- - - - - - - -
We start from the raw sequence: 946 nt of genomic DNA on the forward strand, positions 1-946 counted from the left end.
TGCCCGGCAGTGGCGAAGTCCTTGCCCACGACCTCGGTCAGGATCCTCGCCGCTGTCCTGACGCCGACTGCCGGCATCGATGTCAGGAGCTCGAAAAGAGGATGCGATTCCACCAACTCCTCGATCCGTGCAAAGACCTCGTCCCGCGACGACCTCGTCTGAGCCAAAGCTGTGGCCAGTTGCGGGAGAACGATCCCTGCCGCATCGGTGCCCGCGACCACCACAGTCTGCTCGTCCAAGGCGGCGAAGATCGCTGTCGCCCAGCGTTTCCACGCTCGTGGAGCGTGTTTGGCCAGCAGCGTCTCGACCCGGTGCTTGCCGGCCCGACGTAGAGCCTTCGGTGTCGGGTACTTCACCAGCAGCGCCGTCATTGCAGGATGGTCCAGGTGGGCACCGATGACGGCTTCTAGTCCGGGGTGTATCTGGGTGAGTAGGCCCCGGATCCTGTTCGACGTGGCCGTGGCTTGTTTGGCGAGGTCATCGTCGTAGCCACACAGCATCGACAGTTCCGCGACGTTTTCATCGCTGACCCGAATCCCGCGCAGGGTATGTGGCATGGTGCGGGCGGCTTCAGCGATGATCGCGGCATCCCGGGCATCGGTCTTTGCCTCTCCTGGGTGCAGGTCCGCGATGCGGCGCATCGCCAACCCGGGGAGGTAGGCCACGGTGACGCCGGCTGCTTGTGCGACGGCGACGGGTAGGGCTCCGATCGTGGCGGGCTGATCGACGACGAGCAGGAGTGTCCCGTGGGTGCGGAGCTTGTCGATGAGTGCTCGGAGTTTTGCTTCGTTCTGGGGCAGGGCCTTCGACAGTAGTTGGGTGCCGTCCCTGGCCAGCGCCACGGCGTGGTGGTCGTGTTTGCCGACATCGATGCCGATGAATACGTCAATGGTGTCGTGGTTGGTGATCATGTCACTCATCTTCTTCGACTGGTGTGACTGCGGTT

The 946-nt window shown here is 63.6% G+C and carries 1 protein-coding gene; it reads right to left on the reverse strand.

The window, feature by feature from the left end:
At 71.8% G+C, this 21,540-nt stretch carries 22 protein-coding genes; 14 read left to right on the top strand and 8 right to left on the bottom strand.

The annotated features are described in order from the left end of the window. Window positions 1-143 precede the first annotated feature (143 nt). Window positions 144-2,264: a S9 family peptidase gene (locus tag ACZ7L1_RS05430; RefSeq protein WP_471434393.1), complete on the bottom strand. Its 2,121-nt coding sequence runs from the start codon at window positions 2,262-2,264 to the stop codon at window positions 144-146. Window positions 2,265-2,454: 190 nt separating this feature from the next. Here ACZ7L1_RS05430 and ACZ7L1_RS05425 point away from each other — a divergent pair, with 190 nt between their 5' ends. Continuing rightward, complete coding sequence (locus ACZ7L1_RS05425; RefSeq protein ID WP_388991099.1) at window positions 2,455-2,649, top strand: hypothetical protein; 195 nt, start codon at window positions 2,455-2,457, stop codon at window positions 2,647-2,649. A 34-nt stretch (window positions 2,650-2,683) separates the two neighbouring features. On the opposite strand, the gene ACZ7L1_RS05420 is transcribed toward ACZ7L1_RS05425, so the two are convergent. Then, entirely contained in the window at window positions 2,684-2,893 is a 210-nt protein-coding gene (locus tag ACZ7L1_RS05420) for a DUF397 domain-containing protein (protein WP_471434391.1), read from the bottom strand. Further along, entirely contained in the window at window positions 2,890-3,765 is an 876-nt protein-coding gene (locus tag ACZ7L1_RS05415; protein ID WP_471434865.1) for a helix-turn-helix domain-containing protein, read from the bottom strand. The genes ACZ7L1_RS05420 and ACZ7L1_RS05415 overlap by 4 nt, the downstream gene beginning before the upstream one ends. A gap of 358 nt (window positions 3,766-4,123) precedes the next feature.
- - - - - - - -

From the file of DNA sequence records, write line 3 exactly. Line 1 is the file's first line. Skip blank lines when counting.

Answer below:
The 946-nt window shown here is 63.6% G+C and carries 1 protein-coding gene; it reads right to left on the reverse strand.